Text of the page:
What is a mortgage?
A Mortgage is a type of loan used to finance a property purchase either as a residential home or an investment property. They are usually available to people with a stable source of income and a reasonable credit score.
For those whose income or credit score do not meet a mortgage lender’s requirements, a mortgage advisor could still find a solution to financing a property purchase.
What responsibilities do I have?
Mortgages are a secured loan which means that the property is the collateral. This means if you stop making the payments the loan provider may take possession of your home.
When you take out a mortgage you agree to take it out over a number of years. Traditionally the mortgage term is 25 years, although you could have a term of up to 40 years, or even a lifetime mortgage. A mortgage broker is best suited to help you determine what term is right for you.
When applying for a mortgage, you agree to repay the loan (including interest) and you don’t fully own your home until it is completely paid off. You can pay on a capital and interest basis, or interest only if you have the mechanism to pay the loan off at the end of the term.
Your lender will assess your ability to repay the loan and the risk to them in lending the associated amount based on your current commitments. The deposit you have to put towards the mortgage will also be taken into consideration at this stage.
What is an interest rate?
All mortgages require you to pay interest to the lender throughout your term, this is sometimes referred to as the lender’s ‘charge’. The interest rate is dependent on the current market conditions and the amount of risk to the lender. If you appear as a smaller risk to a lender (for example, approaching them with a larger deposit) your interest rate will be lower than those who are considered high risk.
There are two main types of interest rate that can be applied to a mortgage:
A fixed rate is usually set over two, three or five years. This means your interest rate will stay the same until the end of your fixed rate period. Once the fixed rate period has ended, you will pay the base rate.
Variable rates go up and down with the rest of the market. Your interest rate may go down over time, but it’s just as likely to go up, meaning you will pay more money or less money depending on the state of the market at the time of your payments.
What is the base rate?
The base rate is the figure which interest rates are based upon. It will go up and down, much like a variable interest rate, and is affected by the wider financial services industry, national events, world events and political actions.
How do I get a mortgage?
Finding and applying for a mortgage which is appropriate to your circumstances can be difficult. This is why most people will choose to use a mortgage broker. The broker could be a representative of your bank, a partner of your estate agent, or independent (like us). We highly recommend speaking with an independent mortgage advisor (click here to read why), so that once you have found a property, your advisor can take you through the process of finding a deal. This process is usually:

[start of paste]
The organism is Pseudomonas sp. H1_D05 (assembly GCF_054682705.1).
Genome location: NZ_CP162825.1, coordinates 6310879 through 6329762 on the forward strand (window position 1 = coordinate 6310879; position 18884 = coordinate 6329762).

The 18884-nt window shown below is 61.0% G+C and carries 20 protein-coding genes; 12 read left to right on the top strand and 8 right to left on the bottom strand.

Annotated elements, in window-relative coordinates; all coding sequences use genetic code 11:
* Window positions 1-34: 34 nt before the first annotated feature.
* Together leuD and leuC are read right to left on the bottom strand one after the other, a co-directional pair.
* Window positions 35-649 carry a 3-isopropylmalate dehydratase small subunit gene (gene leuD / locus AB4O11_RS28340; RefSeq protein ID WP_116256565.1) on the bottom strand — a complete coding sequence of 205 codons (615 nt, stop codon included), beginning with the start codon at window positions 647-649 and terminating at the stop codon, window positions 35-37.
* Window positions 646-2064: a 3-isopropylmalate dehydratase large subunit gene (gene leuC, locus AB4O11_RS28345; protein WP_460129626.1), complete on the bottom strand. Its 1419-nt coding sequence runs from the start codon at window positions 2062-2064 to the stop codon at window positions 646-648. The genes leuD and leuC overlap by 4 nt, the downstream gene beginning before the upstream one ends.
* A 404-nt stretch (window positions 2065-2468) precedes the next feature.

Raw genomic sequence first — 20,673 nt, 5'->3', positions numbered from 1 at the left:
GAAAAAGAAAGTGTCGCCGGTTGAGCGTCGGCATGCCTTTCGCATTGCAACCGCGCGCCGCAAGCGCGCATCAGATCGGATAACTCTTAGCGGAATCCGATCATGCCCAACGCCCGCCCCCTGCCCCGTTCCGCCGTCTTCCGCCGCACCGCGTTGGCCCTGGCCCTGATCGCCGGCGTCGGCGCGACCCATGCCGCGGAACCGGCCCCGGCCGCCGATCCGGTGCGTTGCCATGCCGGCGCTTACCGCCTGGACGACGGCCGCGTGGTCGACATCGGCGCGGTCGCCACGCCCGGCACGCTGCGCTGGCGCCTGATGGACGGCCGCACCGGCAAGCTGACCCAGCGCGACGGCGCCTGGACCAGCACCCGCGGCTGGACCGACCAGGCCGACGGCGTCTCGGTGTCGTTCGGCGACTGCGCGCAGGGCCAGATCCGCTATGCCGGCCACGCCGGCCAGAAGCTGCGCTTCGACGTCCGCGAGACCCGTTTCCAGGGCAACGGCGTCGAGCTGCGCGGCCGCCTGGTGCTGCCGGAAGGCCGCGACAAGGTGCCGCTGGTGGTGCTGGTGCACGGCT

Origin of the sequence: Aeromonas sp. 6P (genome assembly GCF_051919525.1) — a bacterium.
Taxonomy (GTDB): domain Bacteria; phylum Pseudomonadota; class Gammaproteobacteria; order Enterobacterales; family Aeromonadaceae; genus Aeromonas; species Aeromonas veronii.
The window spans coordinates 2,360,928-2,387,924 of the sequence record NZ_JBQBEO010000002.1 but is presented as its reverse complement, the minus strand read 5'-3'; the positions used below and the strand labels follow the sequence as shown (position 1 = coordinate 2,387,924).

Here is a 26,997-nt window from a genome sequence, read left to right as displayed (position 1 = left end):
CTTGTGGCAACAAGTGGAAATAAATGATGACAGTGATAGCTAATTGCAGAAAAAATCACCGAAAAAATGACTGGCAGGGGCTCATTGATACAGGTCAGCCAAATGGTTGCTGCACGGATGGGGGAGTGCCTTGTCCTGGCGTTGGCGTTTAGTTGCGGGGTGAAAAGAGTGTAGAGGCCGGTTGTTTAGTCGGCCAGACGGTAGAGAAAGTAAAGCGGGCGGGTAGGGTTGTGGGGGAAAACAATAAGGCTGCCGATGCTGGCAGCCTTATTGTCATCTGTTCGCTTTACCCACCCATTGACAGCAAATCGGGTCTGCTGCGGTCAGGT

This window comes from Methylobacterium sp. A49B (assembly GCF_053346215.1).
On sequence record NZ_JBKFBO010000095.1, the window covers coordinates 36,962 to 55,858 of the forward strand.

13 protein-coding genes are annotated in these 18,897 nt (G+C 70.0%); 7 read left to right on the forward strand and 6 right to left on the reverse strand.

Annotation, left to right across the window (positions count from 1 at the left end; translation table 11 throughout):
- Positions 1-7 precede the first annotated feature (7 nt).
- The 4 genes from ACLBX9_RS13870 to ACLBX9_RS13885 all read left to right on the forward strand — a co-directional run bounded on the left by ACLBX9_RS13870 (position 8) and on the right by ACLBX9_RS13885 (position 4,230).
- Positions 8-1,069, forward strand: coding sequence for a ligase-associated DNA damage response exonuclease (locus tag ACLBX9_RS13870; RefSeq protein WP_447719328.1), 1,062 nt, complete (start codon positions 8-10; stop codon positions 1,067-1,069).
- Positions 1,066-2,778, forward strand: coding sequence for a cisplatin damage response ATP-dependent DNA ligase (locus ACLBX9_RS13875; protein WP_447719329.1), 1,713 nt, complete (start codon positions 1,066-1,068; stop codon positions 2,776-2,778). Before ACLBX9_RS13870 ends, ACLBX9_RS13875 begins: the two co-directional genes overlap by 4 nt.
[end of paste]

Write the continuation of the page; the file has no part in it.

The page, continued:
- Find a lender
- Get an agreement in principle (which involves a credit score and affordability check)
- Make an offer
- Apply for a mortgage & instruct a Solicitor
- The lender requests a valuation
- Your solicitor completes the legal work
- Exchange and pay a deposit
- Complete the purchase
What does this mean for me?
The important thing to note is that regardless of how you choose to get a mortgage, you must take time to understand the process. If dealing with an estate agent or your bank, please ask them for advice first. If speaking to an advisor (like us), you will be walked through the entire process from start to finish. We even do a lot of the paperwork for you!
Sometimes a lender declines an application, there is still scope to look elsewhere and make alternative arrangements, saving you time by not having to start right back at the beginning. This is an area where an advisor will be able to take away much of the stress of starting by starting the process again on your behalf.
So, what do I do now?
Before you can get a mortgage, you first need to know how much money you can borrow from a lender. Once again, your bank or a mortgage advisor will be able to help with this, although banks do not have access to the whole range of mortgages available to you.
Once you have determined how much you can borrow, it’s time to start the exciting stuff and look for your new home! When you’ve found it, check back in with your advisor and get the mortgage process started.
Good luck in your search, and we can’t wait to speak to you!
About the Author
Expert administrator, the voice on the end of the phone, friendliest of faces in our Wymondham office and writer for our blog. Sharen Watts is one of the newest members of the team, having started at the end of 2020.